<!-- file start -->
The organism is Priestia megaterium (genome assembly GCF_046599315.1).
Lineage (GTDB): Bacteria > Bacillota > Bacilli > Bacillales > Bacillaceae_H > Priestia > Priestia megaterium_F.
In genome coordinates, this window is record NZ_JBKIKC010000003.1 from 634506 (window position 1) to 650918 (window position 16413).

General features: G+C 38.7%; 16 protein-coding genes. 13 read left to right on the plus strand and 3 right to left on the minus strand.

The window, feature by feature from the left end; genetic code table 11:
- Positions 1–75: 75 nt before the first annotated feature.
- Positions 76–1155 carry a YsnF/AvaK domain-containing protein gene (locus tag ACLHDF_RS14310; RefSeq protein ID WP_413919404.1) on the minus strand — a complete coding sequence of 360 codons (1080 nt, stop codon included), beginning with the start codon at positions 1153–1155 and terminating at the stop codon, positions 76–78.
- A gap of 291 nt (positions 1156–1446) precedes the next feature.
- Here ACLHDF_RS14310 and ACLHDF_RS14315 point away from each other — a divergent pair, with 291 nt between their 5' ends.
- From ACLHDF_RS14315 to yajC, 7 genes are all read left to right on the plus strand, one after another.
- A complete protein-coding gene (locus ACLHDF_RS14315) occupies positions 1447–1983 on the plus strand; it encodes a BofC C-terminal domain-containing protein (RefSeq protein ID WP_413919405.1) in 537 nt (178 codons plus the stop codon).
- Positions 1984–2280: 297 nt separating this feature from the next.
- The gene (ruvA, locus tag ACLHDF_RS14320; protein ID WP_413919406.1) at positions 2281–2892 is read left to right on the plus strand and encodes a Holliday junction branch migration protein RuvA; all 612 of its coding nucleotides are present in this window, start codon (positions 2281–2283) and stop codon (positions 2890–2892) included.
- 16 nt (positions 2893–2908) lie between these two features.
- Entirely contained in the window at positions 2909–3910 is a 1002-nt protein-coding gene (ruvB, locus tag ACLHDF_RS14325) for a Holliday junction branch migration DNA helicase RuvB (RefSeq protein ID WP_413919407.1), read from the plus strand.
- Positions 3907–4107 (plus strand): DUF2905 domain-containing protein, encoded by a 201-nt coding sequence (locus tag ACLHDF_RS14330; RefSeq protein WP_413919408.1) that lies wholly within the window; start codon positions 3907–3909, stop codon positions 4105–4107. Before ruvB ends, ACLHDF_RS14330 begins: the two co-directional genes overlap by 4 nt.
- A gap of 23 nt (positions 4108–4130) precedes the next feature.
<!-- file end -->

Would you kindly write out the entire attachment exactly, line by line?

The organism is Priestia megaterium (genome assembly GCF_046599315.1).
Lineage (GTDB): Bacteria > Bacillota > Bacilli > Bacillales > Bacillaceae_H > Priestia > Priestia megaterium_F.
In genome coordinates, this window is record NZ_JBKIKC010000003.1 from 634506 (window position 1) to 650918 (window position 16413).

General features: G+C 38.7%; 16 protein-coding genes. 13 read left to right on the plus strand and 3 right to left on the minus strand.

The window, feature by feature from the left end; genetic code table 11:
- Positions 1–75: 75 nt before the first annotated feature.
- Positions 76–1155 carry a YsnF/AvaK domain-containing protein gene (locus tag ACLHDF_RS14310; RefSeq protein ID WP_413919404.1) on the minus strand — a complete coding sequence of 360 codons (1080 nt, stop codon included), beginning with the start codon at positions 1153–1155 and terminating at the stop codon, positions 76–78.
- A gap of 291 nt (positions 1156–1446) precedes the next feature.
- Here ACLHDF_RS14310 and ACLHDF_RS14315 point away from each other — a divergent pair, with 291 nt between their 5' ends.
- From ACLHDF_RS14315 to yajC, 7 genes are all read left to right on the plus strand, one after another.
- A complete protein-coding gene (locus ACLHDF_RS14315) occupies positions 1447–1983 on the plus strand; it encodes a BofC C-terminal domain-containing protein (RefSeq protein ID WP_413919405.1) in 537 nt (178 codons plus the stop codon).
- Positions 1984–2280: 297 nt separating this feature from the next.
- The gene (ruvA, locus tag ACLHDF_RS14320; protein ID WP_413919406.1) at positions 2281–2892 is read left to right on the plus strand and encodes a Holliday junction branch migration protein RuvA; all 612 of its coding nucleotides are present in this window, start codon (positions 2281–2283) and stop codon (positions 2890–2892) included.
- 16 nt (positions 2893–2908) lie between these two features.
- Entirely contained in the window at positions 2909–3910 is a 1002-nt protein-coding gene (ruvB, locus tag ACLHDF_RS14325) for a Holliday junction branch migration DNA helicase RuvB (RefSeq protein ID WP_413919407.1), read from the plus strand.
- Positions 3907–4107 (plus strand): DUF2905 domain-containing protein, encoded by a 201-nt coding sequence (locus tag ACLHDF_RS14330; RefSeq protein WP_413919408.1) that lies wholly within the window; start codon positions 3907–3909, stop codon positions 4105–4107. Before ruvB ends, ACLHDF_RS14330 begins: the two co-directional genes overlap by 4 nt.
- A gap of 23 nt (positions 4108–4130) precedes the next feature.